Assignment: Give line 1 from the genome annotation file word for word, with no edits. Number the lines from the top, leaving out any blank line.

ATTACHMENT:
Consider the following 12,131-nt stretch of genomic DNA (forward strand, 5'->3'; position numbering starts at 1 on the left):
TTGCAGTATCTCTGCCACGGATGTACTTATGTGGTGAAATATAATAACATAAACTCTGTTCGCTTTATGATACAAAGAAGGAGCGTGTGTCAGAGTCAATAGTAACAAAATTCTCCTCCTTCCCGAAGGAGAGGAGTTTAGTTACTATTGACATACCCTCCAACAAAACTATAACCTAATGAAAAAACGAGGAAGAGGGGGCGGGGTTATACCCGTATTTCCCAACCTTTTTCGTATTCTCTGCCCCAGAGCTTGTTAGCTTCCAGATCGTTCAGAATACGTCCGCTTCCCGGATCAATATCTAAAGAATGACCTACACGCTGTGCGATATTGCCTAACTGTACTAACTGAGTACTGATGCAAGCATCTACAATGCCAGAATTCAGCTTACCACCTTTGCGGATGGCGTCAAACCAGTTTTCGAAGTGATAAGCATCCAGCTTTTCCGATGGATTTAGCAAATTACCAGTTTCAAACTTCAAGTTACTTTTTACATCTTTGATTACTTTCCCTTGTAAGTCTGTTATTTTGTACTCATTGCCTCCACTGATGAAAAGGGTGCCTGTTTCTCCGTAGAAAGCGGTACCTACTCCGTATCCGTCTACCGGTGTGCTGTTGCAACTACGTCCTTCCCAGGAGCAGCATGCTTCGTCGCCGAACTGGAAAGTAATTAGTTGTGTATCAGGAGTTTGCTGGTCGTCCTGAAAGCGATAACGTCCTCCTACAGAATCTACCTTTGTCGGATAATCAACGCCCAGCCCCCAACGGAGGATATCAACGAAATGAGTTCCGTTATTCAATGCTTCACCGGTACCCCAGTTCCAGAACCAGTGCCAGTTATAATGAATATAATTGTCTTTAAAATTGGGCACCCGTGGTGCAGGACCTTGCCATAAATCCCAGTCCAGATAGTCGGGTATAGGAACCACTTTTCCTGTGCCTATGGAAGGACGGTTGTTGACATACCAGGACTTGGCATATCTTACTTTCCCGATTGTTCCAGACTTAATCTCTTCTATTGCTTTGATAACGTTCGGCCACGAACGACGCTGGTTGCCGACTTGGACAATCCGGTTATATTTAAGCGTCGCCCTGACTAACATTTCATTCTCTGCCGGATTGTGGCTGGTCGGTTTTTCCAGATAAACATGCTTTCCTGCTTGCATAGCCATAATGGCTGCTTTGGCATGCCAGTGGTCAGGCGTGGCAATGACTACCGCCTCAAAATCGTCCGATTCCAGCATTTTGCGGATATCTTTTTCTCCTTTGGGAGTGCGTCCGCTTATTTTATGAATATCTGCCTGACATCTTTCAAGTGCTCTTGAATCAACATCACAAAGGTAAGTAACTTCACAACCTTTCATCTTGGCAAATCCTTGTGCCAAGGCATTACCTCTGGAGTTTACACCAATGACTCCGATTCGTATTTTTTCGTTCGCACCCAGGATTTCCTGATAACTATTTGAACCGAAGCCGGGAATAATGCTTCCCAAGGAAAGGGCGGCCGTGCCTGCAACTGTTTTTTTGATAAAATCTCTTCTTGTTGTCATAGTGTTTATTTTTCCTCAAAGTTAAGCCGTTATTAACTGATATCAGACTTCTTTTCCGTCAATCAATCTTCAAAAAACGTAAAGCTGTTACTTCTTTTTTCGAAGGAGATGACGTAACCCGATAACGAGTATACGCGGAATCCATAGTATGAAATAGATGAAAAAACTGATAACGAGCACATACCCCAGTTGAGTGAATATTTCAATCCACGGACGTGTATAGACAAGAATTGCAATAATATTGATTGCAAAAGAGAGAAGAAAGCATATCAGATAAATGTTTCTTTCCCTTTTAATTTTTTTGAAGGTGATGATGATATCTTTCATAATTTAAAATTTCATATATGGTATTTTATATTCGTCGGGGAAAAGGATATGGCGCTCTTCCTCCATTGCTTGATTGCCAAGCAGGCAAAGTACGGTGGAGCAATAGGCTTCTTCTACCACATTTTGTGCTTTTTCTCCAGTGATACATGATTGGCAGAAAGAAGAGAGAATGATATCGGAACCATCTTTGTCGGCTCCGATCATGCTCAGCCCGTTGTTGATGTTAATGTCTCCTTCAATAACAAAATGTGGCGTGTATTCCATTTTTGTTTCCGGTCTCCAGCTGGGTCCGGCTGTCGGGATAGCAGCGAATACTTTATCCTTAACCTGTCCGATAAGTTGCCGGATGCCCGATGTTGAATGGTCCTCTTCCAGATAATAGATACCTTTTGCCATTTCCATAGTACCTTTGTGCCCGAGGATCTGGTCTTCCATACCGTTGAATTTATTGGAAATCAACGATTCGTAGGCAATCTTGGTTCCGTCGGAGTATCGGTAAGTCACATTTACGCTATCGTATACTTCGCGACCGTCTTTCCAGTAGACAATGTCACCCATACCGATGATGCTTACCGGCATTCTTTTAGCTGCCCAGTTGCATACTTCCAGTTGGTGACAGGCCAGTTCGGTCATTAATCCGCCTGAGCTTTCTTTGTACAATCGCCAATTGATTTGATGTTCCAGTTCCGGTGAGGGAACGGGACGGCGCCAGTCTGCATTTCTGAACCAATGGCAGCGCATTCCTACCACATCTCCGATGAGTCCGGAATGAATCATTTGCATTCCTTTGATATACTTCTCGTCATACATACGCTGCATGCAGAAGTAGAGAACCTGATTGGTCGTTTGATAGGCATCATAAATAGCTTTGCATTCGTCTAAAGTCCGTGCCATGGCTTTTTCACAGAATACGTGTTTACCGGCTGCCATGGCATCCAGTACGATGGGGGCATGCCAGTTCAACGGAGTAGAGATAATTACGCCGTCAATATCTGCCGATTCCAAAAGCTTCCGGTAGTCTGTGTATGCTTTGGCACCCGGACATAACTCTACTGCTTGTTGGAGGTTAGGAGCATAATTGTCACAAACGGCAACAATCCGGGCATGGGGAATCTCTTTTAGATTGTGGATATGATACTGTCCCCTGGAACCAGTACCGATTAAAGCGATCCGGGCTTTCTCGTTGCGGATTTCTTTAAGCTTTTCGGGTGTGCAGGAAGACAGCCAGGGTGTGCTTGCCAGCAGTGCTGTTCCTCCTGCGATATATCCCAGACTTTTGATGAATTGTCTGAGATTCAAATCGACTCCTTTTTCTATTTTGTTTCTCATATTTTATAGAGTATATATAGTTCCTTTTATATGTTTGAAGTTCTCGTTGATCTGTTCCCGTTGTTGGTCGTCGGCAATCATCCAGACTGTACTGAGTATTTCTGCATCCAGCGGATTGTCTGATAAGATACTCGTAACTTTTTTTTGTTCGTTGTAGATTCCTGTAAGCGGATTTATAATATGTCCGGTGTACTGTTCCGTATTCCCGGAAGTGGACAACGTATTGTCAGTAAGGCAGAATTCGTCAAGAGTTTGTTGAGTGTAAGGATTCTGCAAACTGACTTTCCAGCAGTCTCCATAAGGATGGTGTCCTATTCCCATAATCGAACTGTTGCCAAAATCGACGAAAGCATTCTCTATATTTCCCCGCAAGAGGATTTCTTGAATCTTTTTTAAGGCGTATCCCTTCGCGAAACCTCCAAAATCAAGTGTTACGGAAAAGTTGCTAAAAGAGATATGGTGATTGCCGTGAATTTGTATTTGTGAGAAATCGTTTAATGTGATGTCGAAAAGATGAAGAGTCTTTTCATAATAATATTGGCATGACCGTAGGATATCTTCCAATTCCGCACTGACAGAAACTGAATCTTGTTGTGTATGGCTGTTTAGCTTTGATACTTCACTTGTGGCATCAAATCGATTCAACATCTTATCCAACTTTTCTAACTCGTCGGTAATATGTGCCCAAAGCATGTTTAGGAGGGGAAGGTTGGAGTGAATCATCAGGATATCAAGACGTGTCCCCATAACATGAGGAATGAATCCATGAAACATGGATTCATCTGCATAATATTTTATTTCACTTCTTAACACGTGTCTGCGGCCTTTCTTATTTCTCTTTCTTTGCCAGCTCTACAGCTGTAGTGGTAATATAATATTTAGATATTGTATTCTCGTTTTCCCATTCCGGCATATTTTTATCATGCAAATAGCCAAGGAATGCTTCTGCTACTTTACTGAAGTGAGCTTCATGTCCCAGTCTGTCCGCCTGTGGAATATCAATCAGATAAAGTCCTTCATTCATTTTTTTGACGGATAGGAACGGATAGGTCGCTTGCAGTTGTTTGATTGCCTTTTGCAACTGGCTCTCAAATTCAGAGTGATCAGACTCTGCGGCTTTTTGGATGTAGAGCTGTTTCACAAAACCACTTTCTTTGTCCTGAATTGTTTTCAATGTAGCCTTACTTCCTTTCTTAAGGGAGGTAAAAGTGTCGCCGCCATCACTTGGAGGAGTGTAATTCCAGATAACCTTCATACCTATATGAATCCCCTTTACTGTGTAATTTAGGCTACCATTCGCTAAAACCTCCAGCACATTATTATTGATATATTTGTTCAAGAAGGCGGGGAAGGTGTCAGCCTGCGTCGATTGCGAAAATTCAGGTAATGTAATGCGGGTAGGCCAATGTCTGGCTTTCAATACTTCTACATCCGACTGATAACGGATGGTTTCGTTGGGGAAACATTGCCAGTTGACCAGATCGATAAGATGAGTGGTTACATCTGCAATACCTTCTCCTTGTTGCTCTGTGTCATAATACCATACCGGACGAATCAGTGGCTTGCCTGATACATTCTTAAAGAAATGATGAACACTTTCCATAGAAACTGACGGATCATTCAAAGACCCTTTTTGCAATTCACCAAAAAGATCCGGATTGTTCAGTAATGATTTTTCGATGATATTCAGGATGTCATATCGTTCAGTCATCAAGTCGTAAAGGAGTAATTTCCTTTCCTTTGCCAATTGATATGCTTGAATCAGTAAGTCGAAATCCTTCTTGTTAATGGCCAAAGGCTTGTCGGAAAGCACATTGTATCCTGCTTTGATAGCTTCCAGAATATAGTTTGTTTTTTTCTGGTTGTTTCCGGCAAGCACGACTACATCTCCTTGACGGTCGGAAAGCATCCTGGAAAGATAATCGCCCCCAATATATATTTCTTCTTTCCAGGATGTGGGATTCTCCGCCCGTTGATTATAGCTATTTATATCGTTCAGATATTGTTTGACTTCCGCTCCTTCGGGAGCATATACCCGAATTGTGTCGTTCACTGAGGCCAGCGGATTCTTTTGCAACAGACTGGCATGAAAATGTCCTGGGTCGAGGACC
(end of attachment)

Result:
Consider the following 12,131-nt stretch of genomic DNA (forward strand, 5'->3'; position numbering starts at 1 on the left):